Questions Swirl In Whitewater Affair

January 08, 1994|By Susan Baer | Susan Baer,Washington Bureau

WASHINGTON -- The kinds of heavy clouds that often forecast a political thunderstorm have begun to take shape over the White House.

In the past week, the president and first lady have been beset by accusations of stonewalling, calls for a special prosecutor, disclosures of secret grand jury subpoenas and suspicions of a cover-up with regard to their involvement in a failed Arkansas land deal.

But lost in much of the ominous discussion of the Clintons' investment in Whitewater Development Corp. -- a tangled story now code-named Whitewater -- is the crucial question that has proven as elusive as it is complex:

Exactly what crime, impropriety or, at the very least, politically embarrassing act is the president suspected of having committed?

In other words, if there is a cover-up going on, what is it that the White House is covering up?

In a nutshell, the suspicion is this: that, as governor of Arkansas, Bill Clinton used his office to give favorable treatment to an unstable savings & loan -- whose eventual failure ended up costing taxpayers millions of dollars -- in return for campaign contributions and personal financial benefit.

What does Whitewater, an investment in land in the Ozarks, have to do with this?

The Arkansas S&L, Madison Guaranty Savings & Loan, was headed by James McDougal, a longtime Clinton friend and colleague and, more importantly, the Clintons' business partner in Whitewater.

At the referral of the Resolution Trust Corp., which oversees the cleanup of the nation's failed thrifts, the Justice Department is conducting a criminal investigation of Madison, whose collapse in the late '80s cost taxpayers anywhere from $48 million to $60 million.

As the administration has repeatedly pointed out, Bill and Hillary Rodham Clinton are not targets of that investigation.

But some of the questionable practices at Madison that the government is examining cast at least a shadow of suspicion on then-Governor and Mrs. Clinton, supporting the contention that they may have improperly benefited from their association with Mr. McDougal and the S&L at a substantial cost to the public.

What's more, although the dealings under federal investigation occurred before Mr. Clinton became president, it is the administration's recent activities -- its determined effort to keep the Clintons' Whitewater files private -- that are fueling suspicions of wrongdoing and a cover-up.

Whitewater files

For months the White House dismissed the subject with a flick of the wrist and dodged questions of whether Whitewater files were in the office of deputy White House counsel Vincent W. Foster Jr., who committed suicide last July.

Finally, it acknowledged last month that such files were removed from Mr. Foster's office by top White House officials before U.S. Park Police investigators had a chance to view them.

Days later, on Dec. 23, the White House announced that Mr. Clinton was "voluntarily" turning over those papers to the Justice Department. It did not disclose until this week, however, that on that same day, the Clintons' personal lawyer was negotiating a subpoena with the Justice Department that would protect all the files from public disclosure.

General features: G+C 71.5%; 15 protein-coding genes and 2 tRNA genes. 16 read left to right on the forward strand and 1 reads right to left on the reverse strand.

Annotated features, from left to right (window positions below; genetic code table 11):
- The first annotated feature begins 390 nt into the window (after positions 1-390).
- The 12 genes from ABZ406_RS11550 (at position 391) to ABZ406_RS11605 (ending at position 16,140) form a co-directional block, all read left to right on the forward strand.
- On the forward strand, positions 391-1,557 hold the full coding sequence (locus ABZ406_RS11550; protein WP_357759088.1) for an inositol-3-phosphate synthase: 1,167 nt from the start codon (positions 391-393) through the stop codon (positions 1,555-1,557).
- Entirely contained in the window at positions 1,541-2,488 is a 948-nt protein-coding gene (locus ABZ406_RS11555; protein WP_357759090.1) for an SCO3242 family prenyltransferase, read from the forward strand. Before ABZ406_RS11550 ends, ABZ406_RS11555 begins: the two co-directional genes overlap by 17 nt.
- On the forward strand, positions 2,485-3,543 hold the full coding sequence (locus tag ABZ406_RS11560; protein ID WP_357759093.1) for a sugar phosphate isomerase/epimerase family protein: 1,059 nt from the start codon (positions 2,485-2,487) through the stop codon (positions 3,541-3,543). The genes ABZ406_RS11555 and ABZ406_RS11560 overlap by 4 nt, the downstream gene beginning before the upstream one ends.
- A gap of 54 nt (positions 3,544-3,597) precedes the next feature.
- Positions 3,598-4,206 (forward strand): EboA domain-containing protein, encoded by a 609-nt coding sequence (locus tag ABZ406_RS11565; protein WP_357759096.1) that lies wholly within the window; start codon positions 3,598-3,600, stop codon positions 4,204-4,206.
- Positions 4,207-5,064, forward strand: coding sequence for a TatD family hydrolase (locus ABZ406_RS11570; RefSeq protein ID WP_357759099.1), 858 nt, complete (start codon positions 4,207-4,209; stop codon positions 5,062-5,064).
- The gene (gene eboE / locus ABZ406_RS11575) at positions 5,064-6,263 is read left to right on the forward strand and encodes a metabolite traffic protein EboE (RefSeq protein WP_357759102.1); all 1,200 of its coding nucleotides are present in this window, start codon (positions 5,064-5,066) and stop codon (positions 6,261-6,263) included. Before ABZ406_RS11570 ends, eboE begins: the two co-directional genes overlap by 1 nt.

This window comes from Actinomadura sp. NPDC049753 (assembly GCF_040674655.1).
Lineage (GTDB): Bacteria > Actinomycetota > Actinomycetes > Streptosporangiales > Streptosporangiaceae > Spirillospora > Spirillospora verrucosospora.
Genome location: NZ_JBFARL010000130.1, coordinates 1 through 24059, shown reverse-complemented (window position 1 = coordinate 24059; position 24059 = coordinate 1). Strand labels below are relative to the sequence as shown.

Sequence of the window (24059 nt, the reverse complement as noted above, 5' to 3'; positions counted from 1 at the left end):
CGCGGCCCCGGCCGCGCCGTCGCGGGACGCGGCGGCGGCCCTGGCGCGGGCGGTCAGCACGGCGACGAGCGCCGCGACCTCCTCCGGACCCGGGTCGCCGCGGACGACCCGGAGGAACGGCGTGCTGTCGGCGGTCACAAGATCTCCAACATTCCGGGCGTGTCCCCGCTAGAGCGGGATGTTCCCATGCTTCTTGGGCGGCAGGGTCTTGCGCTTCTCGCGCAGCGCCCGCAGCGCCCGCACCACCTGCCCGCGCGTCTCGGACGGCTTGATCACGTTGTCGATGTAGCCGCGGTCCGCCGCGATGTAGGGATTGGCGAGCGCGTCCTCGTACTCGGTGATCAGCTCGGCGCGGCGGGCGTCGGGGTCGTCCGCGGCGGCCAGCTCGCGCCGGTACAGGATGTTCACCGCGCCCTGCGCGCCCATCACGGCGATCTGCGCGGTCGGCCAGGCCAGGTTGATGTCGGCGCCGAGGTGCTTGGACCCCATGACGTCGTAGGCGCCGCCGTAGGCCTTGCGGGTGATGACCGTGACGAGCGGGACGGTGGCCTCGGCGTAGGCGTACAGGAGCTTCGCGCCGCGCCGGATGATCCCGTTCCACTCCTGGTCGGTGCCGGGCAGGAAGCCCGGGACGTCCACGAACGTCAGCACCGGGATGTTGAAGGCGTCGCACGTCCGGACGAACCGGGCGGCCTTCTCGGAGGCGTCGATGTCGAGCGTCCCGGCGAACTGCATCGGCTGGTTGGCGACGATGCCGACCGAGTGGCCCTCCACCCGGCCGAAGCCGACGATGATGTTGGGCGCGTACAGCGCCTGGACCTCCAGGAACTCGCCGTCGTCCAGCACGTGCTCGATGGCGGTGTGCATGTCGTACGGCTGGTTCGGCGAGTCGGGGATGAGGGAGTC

In light of growing suspicion, the administration -- which has now assembled a damage-control team of some of the most sophisticated political plotters in the land -- is reportedly considering making the files public.

Whether these five boxes would make clear the murky Whitewater/Madison saga is unknown.

The files are incomplete, and the Clintons have said they don't know where all of Whitewater's business records are.

The questions

But the papers may go a long way toward answering some of the questions pursued by the Justice Department and Congressional Republicans, who are conducting their own inquiry and calling for the appointment of an independent counsel.

Here are some of them:

* Was the 1978 Whitewater partnership a sweetheart deal for the Clintons -- a sort of gift to the Clintons from Mr. McDougal, who needed state favors -- in which they invested little but stood to gain much?

Once the Whitewater deal was uncovered during the 1992 presidential campaign, Mr. Clinton acknowledged that he probably should have gotten out of the venture after he was elected governor -- since his business partner would be subject to state banking regulations -- but didn't feel an ethical need to since the deal was a money-loser.

To bolster that claim, the campaign last year issued what it continues to refer to as an "independent" audit of the deal which shows that the couple lost $69,000.

But that "independent" examination was commissioned by Denver lawyer James Lyons, a Clinton and Foster buddy, and was admittedly based on incomplete records.

No Whitewater loss was claimed by the Clintons for tax purposes. In fact, the Clintons' 1992 tax returns show a $1,000 capital gain from the sale of their interest in Whitewater last year.

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